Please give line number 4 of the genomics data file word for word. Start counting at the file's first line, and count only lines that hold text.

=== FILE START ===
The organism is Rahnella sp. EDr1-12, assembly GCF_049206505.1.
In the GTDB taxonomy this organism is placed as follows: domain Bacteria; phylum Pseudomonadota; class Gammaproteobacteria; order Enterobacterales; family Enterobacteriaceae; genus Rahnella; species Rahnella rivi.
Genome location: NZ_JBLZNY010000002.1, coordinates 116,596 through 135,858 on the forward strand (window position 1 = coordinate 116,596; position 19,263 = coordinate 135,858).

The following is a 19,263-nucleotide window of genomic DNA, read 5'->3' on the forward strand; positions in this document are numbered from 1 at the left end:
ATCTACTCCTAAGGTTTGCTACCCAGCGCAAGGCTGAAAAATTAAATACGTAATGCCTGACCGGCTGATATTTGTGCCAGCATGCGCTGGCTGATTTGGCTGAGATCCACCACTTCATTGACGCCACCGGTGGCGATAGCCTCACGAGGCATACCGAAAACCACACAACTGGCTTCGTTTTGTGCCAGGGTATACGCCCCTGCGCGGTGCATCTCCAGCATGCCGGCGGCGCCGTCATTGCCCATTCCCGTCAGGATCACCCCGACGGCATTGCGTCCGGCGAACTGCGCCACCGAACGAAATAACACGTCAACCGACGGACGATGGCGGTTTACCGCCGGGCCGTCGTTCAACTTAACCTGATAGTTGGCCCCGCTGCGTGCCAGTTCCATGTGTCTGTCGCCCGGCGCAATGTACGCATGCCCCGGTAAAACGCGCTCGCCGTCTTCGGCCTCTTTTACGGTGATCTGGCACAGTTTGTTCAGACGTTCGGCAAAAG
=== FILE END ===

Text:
The following is a 19,263-nucleotide window of genomic DNA, read 5'->3' on the forward strand; positions in this document are numbered from 1 at the left end: